When We Stutter

Deep in conversation, I recall once telling my sisters, “I just want to be heard.”  I can’t bring to mind what the original question was.  But I remember how I answered because it surprised me.  You know, one of those answers that you have a vague gut-feeling about but have not yet identified.  When the line between the two is breached, and when those thoughts come spilling out, as a dam released, such clarity can emerge.  Clarity washed over me as I said the words, “I just want to be heard.”

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Sister Lindsay,  Mom Shelley,  Me,  Sister Sharleen

Isn’t that what we all want?  We want to be known.  We want to be understood.  We want to be nodded with.  We want to know our thoughts matter.

Our Christian school has a student population of somewhere around 550.  Within that population, we have a decent-sized international student population, maybe 20 students, mostly Korean.  I love having them as part of our student body.  Our local students benefit from the richness of recognizing a larger international world beyond themselves.  The international students benefit in the same way, and the world opens up to them as improve their English.  I hope they come to experience the love, acceptance, and forgiveness of Jesus through our community as well.

I’ve been doing some work with our international students.  My respect for them is amplified as I spend time with them.  It is difficult to spend formative years of your life in a place of second-language.  We all want to be heard.  We all want to be known.  But how frustrating it must feel when you are struggling with even the most basic language!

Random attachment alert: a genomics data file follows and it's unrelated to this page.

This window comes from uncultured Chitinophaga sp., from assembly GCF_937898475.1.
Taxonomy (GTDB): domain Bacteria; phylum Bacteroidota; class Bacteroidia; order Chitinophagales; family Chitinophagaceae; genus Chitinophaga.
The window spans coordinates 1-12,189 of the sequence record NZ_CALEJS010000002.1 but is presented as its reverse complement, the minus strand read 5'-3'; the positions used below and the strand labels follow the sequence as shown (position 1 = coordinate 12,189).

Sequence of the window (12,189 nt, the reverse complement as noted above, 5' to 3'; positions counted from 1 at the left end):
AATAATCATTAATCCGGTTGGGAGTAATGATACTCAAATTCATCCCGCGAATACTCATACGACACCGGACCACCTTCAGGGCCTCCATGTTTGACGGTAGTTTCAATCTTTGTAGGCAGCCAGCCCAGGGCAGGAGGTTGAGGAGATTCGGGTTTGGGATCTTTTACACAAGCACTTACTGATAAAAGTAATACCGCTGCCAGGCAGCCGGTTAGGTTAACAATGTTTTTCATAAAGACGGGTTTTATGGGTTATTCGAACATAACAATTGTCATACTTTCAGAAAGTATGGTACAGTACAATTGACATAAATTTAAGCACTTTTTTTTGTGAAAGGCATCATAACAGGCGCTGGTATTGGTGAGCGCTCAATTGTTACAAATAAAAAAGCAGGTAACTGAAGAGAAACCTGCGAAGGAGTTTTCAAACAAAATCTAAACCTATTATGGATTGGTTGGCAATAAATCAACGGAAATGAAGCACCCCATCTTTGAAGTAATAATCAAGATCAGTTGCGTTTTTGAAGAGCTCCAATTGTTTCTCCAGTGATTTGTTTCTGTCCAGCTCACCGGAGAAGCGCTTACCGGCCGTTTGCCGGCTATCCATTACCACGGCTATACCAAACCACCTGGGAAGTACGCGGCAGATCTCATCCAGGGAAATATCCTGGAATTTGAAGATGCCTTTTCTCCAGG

One particular Korean student comes to mind–…and oh my goodness, his English is poor.  His foreign accent is strong.  His wheels visibly turn when you speak with him, but it is so painful to wait for him to think of and choose the English word he wants to say.  It takes much time for him to stutter even a basic sentence in English.  I would guess that many people do not have the patience it requires to stay and listen.  But if you can conjure up your patience, you are in for a treat.  He is incredibly sincere.  He is hard-working in class.  And he has thrown himself into the fight, whereas some students simply avoid engagement.  He has plenty to say, but he is impeded by the Jericho Wall of language.  He is trying hard to be heard.  We will see exponential growth in him this year.

Aren’t we all like this in the language of the heart?

When it comes to forming the most basic statements of heart-language, we stutter.  We can’t find or form the words.  Or we won’t try.  Or we are in a hurry.  It is the perfect storm of heart-sickness.  It is the inability to communicate with our loved ones and/or our own private selves.

We want to be heard.  But do we slow down enough to listen?

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